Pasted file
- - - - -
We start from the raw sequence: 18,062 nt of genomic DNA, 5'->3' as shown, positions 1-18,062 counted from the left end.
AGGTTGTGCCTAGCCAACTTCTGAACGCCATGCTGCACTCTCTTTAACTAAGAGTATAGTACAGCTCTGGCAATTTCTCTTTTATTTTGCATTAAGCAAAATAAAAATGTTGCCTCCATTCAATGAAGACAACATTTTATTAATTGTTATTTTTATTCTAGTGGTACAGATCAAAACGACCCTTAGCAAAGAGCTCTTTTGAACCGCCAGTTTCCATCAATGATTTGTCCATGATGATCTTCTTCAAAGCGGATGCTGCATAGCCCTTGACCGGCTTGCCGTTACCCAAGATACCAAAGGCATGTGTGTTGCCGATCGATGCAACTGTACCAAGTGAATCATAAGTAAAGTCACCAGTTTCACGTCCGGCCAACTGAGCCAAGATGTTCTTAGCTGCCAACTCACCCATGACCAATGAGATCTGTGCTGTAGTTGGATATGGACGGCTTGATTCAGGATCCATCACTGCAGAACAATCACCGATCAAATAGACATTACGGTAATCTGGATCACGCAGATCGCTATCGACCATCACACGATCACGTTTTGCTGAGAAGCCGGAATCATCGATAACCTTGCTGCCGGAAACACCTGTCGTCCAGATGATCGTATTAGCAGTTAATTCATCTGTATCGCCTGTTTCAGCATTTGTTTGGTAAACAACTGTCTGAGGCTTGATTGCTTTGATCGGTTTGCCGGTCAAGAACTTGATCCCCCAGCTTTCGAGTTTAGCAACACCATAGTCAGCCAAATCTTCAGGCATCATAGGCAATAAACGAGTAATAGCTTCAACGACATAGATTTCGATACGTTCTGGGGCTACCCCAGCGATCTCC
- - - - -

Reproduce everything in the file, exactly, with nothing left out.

We start from the raw sequence: 18,062 nt of genomic DNA, 5'->3' as shown, positions 1-18,062 counted from the left end.
AGGTTGTGCCTAGCCAACTTCTGAACGCCATGCTGCACTCTCTTTAACTAAGAGTATAGTACAGCTCTGGCAATTTCTCTTTTATTTTGCATTAAGCAAAATAAAAATGTTGCCTCCATTCAATGAAGACAACATTTTATTAATTGTTATTTTTATTCTAGTGGTACAGATCAAAACGACCCTTAGCAAAGAGCTCTTTTGAACCGCCAGTTTCCATCAATGATTTGTCCATGATGATCTTCTTCAAAGCGGATGCTGCATAGCCCTTGACCGGCTTGCCGTTACCCAAGATACCAAAGGCATGTGTGTTGCCGATCGATGCAACTGTACCAAGTGAATCATAAGTAAAGTCACCAGTTTCACGTCCGGCCAACTGAGCCAAGATGTTCTTAGCTGCCAACTCACCCATGACCAATGAGATCTGTGCTGTAGTTGGATATGGACGGCTTGATTCAGGATCCATCACTGCAGAACAATCACCGATCAAATAGACATTACGGTAATCTGGATCACGCAGATCGCTATCGACCATCACACGATCACGTTTTGCTGAGAAGCCGGAATCATCGATAACCTTGCTGCCGGAAACACCTGTCGTCCAGATGATCGTATTAGCAGTTAATTCATCTGTATCGCCTGTTTCAGCATTTGTTTGGTAAACAACTGTCTGAGGCTTGATTGCTTTGATCGGTTTGCCGGTCAAGAACTTGATCCCCCAGCTTTCGAGTTTAGCAACACCATAGTCAGCCAAATCTTCAGGCATCATAGGCAATAAACGAGTAATAGCTTCAACGACATAGATTTCGATACGTTCTGGGGCTACCCCAGCGATCTCC